Bondnet Botnet Hijacks Windows Server Machines to Mine Monero and ZCash – The Merkle

It wasgoed only a matter of time until a fresh botnet would embark making the rounds. It emerges this fresh type of malware originates from China, albeit that has not bot officially confirmed at this stage. So far, the botnet is comprised of 15,000 infected Windows Server machines, all of which are mining cryptocurrencies. Interestingly enough, the primarily mined cryptocurrency is Monero, and not Bitcoin.

Crypto-mining Botnet Has Grown More Powerful

It is always fairly interesting to take note of fresh malware types designed to mine cryptocurrencies. Overheen the past few years, the world has seen numerous iterations of such malware. Te most cases, thesis nefarious implements hijack computers to mine Bitcoin or even Dogecoin. However, that situation has come to switch thanks to this freshly discovered botnet.

To be more specific, the Bondnet botnet is capable of infecting any machine running the Windows Server operating system. It wasgoed very first spotted back te December of 2018 when it had seemingly enslaved a handful of machines. That number has now grown to 15,000 managed machines, all of which are used to mine a broad multiplicity of popular cryptocurrencies. Very first and foremost, the infected machine will attempt to mine Monero, a cryptocurrency focusing on privacy and anonymous transactions.

However, it shows up this malware can mine other cryptocurrencies spil well. Interestingly enough, the developer of Bondnet has no rente ter mining Bitcoin, Ethereum, or Litecoin right now. Instead, they opt to mine ByteCoin, RieCoin, and ZCash. Thesis are fairly interesting choices, albeit the hardware they hijack lends itself to profitably mining thesis coins overheen time. With 15,000 machines under the criminals’ control, they can mine a respectable amount of cryptocurrency at no extra cost.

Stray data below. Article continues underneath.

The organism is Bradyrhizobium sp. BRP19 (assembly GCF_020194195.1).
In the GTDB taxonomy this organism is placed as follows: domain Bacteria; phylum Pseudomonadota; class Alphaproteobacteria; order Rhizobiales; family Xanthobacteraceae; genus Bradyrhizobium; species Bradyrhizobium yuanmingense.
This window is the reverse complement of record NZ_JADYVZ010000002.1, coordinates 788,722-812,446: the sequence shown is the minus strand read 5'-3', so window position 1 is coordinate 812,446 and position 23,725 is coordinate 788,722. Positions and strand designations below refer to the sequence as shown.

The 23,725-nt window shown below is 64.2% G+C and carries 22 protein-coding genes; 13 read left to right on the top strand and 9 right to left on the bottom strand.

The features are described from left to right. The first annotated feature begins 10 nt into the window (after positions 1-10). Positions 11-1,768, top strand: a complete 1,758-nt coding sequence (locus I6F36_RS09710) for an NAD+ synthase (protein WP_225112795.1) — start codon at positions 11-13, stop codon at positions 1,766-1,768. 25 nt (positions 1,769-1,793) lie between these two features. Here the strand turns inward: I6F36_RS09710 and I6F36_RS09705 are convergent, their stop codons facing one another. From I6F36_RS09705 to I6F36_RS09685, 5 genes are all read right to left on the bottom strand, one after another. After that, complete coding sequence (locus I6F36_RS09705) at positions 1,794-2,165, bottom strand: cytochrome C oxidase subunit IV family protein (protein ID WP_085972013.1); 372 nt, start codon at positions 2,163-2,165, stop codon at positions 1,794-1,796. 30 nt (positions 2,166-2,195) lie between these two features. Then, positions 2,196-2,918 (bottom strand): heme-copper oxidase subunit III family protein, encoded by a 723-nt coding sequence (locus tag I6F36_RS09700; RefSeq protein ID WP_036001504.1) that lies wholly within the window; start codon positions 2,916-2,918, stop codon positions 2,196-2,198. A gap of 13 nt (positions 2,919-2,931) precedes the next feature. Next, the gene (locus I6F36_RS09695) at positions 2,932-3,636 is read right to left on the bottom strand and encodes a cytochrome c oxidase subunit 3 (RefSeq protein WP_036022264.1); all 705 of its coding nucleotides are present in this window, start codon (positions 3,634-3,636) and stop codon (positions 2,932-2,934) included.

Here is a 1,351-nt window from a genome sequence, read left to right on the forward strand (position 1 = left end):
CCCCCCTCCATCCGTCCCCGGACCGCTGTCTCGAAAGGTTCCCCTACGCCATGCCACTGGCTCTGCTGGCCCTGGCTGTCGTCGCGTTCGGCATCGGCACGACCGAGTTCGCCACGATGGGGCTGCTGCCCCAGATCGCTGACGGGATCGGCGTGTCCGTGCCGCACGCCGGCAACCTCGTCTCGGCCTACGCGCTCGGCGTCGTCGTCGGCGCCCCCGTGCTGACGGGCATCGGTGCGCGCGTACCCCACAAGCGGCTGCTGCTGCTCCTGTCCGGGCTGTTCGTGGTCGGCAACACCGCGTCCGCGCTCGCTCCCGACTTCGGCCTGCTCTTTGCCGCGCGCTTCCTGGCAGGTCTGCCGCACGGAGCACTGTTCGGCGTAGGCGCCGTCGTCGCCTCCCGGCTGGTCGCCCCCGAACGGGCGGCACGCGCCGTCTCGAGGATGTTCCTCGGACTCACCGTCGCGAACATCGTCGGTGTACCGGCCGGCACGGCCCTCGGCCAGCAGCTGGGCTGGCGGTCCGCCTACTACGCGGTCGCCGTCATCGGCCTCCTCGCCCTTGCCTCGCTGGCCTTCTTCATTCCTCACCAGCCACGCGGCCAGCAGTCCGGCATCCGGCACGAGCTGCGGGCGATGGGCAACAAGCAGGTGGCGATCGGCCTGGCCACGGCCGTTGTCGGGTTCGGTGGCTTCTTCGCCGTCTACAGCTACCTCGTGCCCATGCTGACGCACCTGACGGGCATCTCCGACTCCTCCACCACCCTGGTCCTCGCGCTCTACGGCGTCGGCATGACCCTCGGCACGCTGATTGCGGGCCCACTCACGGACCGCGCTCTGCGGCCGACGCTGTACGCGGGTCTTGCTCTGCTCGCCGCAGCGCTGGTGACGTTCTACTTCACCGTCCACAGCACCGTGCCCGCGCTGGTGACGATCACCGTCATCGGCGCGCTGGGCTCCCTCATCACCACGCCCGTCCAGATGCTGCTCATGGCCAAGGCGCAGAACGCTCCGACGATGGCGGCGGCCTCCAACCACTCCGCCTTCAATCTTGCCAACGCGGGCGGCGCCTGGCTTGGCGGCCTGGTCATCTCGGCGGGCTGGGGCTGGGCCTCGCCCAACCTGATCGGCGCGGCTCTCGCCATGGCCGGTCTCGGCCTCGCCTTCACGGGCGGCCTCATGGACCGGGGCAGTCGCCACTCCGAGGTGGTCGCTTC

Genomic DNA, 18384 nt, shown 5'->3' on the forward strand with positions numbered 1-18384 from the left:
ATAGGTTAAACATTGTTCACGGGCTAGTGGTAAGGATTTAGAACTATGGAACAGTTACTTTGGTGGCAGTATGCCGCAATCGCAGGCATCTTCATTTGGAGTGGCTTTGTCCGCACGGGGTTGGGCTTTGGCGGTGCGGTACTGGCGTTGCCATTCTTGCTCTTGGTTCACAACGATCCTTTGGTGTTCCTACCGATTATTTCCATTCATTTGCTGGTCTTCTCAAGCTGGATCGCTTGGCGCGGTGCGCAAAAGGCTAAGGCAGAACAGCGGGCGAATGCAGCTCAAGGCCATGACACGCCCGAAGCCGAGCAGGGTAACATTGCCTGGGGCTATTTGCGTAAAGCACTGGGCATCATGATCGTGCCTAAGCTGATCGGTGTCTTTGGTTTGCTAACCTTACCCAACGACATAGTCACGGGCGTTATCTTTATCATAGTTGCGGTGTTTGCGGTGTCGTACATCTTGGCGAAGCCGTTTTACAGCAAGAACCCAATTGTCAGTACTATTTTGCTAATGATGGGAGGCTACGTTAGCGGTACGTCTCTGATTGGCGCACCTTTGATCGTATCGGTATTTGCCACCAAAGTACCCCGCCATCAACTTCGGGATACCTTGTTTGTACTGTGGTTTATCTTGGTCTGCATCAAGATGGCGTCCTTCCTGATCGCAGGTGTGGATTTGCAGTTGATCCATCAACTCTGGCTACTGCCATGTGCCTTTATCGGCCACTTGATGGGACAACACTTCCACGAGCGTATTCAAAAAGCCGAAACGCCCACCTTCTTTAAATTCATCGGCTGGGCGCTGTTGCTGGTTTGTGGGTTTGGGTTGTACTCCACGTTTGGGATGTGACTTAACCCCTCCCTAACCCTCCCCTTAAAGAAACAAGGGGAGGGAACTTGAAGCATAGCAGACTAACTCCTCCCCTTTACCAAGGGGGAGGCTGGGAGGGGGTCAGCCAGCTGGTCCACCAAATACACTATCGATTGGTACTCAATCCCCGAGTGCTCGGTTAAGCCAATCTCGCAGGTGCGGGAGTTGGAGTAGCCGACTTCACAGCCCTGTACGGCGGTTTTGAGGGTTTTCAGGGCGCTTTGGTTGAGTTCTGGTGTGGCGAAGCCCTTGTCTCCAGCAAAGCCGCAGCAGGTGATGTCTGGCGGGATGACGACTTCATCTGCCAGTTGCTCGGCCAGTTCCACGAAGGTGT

This particular botnet has grown exponentially thanks to a time-consuming process. The developer relies on different technologies to infect machines all overheen the world. It is possible a combination of brute-force attacks and feeble RDP credentials is the main source of distribution at this stage. Additionally, a loterijlot of Windows Server-based machines run other server software, which can be exploited, including MSSQL, Apache Tomcat, and phpMyAdmin.

Spil one would somewhat expect, once the assailant gains access to the laptop, he uses a Remote Access Trojan to control the machine moving forward. Installing a cryptocurrency-related miner becomes a trivial matter at that point. Overheen half of the infected machines run Windows Server 2008 R2, albeit a good portion runs Windows Server 2012 R2. It is overduidelijk almost all popular versions of this operating system are prone to getting hijacked.

What is rather intriguing is how this botnet seems to build up and lose fresh bots every single day. The growth has all but stagnated, yet it remains a big threat until the matter can be decently resolved. Server administrators will need to step up their security spel to prevent servers from getting hijacked for cryptocurrency mining purposes. Fortunately, a detection and cleanup utility has bot released by security rock hard GuardiCore.

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